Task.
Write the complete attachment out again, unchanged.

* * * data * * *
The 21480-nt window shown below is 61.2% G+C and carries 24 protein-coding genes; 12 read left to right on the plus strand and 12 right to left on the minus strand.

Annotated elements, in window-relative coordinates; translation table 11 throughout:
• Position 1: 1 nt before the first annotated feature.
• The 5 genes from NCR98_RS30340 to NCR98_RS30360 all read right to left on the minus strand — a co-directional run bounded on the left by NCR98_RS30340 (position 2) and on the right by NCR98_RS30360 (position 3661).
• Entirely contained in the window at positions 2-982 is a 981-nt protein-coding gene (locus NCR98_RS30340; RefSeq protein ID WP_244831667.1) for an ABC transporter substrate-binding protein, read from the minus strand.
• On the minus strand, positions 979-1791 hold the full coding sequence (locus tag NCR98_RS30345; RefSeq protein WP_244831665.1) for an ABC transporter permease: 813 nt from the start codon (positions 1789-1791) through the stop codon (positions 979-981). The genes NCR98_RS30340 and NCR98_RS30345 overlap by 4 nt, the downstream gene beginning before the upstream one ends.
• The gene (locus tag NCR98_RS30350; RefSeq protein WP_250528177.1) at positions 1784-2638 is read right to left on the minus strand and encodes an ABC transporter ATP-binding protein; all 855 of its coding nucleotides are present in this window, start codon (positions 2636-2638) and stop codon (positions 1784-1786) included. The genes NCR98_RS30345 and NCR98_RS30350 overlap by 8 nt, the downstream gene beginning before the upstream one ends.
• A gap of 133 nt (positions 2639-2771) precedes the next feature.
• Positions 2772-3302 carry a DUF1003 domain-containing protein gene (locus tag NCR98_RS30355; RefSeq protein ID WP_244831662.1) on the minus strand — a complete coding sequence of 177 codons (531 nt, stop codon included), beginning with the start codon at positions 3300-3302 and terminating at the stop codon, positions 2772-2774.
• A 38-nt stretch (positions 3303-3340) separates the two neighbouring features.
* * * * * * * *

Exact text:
The 21480-nt window shown below is 61.2% G+C and carries 24 protein-coding genes; 12 read left to right on the plus strand and 12 right to left on the minus strand.

Annotated elements, in window-relative coordinates; translation table 11 throughout:
• Position 1: 1 nt before the first annotated feature.
• The 5 genes from NCR98_RS30340 to NCR98_RS30360 all read right to left on the minus strand — a co-directional run bounded on the left by NCR98_RS30340 (position 2) and on the right by NCR98_RS30360 (position 3661).
• Entirely contained in the window at positions 2-982 is a 981-nt protein-coding gene (locus NCR98_RS30340; RefSeq protein ID WP_244831667.1) for an ABC transporter substrate-binding protein, read from the minus strand.
• On the minus strand, positions 979-1791 hold the full coding sequence (locus tag NCR98_RS30345; RefSeq protein WP_244831665.1) for an ABC transporter permease: 813 nt from the start codon (positions 1789-1791) through the stop codon (positions 979-981). The genes NCR98_RS30340 and NCR98_RS30345 overlap by 4 nt, the downstream gene beginning before the upstream one ends.
• The gene (locus tag NCR98_RS30350; RefSeq protein WP_250528177.1) at positions 1784-2638 is read right to left on the minus strand and encodes an ABC transporter ATP-binding protein; all 855 of its coding nucleotides are present in this window, start codon (positions 2636-2638) and stop codon (positions 1784-1786) included. The genes NCR98_RS30345 and NCR98_RS30350 overlap by 8 nt, the downstream gene beginning before the upstream one ends.
• A gap of 133 nt (positions 2639-2771) precedes the next feature.
• Positions 2772-3302 carry a DUF1003 domain-containing protein gene (locus tag NCR98_RS30355; RefSeq protein ID WP_244831662.1) on the minus strand — a complete coding sequence of 177 codons (531 nt, stop codon included), beginning with the start codon at positions 3300-3302 and terminating at the stop codon, positions 2772-2774.
• A 38-nt stretch (positions 3303-3340) separates the two neighbouring features.